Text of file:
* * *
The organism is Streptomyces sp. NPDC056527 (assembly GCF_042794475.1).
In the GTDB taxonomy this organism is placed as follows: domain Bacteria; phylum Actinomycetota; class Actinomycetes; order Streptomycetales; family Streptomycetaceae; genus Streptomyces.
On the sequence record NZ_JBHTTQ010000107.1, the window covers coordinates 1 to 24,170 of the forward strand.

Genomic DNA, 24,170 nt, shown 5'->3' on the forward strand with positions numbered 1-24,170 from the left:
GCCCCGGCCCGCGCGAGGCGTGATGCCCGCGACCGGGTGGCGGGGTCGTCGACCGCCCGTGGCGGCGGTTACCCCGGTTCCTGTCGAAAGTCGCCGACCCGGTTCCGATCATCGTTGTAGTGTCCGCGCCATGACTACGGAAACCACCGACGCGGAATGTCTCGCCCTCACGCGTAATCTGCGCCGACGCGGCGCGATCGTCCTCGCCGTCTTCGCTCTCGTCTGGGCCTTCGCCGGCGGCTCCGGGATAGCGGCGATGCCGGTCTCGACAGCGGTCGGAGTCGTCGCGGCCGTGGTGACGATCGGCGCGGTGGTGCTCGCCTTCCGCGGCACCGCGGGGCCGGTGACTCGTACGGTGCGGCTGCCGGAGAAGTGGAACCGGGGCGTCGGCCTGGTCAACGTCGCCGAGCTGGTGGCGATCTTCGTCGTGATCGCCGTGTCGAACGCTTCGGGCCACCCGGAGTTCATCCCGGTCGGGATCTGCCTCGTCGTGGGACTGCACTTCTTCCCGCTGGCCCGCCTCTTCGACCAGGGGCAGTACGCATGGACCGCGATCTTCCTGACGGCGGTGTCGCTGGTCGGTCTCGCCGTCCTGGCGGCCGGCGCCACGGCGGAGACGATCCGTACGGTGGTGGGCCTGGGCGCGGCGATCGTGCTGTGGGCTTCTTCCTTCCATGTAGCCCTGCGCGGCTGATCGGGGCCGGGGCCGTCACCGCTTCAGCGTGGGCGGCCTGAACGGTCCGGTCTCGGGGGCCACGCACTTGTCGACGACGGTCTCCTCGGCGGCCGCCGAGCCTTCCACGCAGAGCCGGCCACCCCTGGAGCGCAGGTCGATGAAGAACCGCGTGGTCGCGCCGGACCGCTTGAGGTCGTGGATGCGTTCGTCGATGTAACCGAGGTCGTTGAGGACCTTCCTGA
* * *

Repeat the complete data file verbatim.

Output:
The organism is Streptomyces sp. NPDC056527 (assembly GCF_042794475.1).
In the GTDB taxonomy this organism is placed as follows: domain Bacteria; phylum Actinomycetota; class Actinomycetes; order Streptomycetales; family Streptomycetaceae; genus Streptomyces.
On the sequence record NZ_JBHTTQ010000107.1, the window covers coordinates 1 to 24,170 of the forward strand.

Genomic DNA, 24,170 nt, shown 5'->3' on the forward strand with positions numbered 1-24,170 from the left:
GCCCCGGCCCGCGCGAGGCGTGATGCCCGCGACCGGGTGGCGGGGTCGTCGACCGCCCGTGGCGGCGGTTACCCCGGTTCCTGTCGAAAGTCGCCGACCCGGTTCCGATCATCGTTGTAGTGTCCGCGCCATGACTACGGAAACCACCGACGCGGAATGTCTCGCCCTCACGCGTAATCTGCGCCGACGCGGCGCGATCGTCCTCGCCGTCTTCGCTCTCGTCTGGGCCTTCGCCGGCGGCTCCGGGATAGCGGCGATGCCGGTCTCGACAGCGGTCGGAGTCGTCGCGGCCGTGGTGACGATCGGCGCGGTGGTGCTCGCCTTCCGCGGCACCGCGGGGCCGGTGACTCGTACGGTGCGGCTGCCGGAGAAGTGGAACCGGGGCGTCGGCCTGGTCAACGTCGCCGAGCTGGTGGCGATCTTCGTCGTGATCGCCGTGTCGAACGCTTCGGGCCACCCGGAGTTCATCCCGGTCGGGATCTGCCTCGTCGTGGGACTGCACTTCTTCCCGCTGGCCCGCCTCTTCGACCAGGGGCAGTACGCATGGACCGCGATCTTCCTGACGGCGGTGTCGCTGGTCGGTCTCGCCGTCCTGGCGGCCGGCGCCACGGCGGAGACGATCCGTACGGTGGTGGGCCTGGGCGCGGCGATCGTGCTGTGGGCTTCTTCCTTCCATGTAGCCCTGCGCGGCTGATCGGGGCCGGGGCCGTCACCGCTTCAGCGTGGGCGGCCTGAACGGTCCGGTCTCGGGGGCCACGCACTTGTCGACGACGGTCTCCTCGGCGGCCGCCGAGCCTTCCACGCAGAGCCGGCCACCCCTGGAGCGCAGGTCGATGAAGAACCGCGTGGTCGCGCCGGACCGCTTGAGGTCGTGGATGCGTTCGTCGATGTAACCGAGGTCGTTGAGGACCTTCCTGA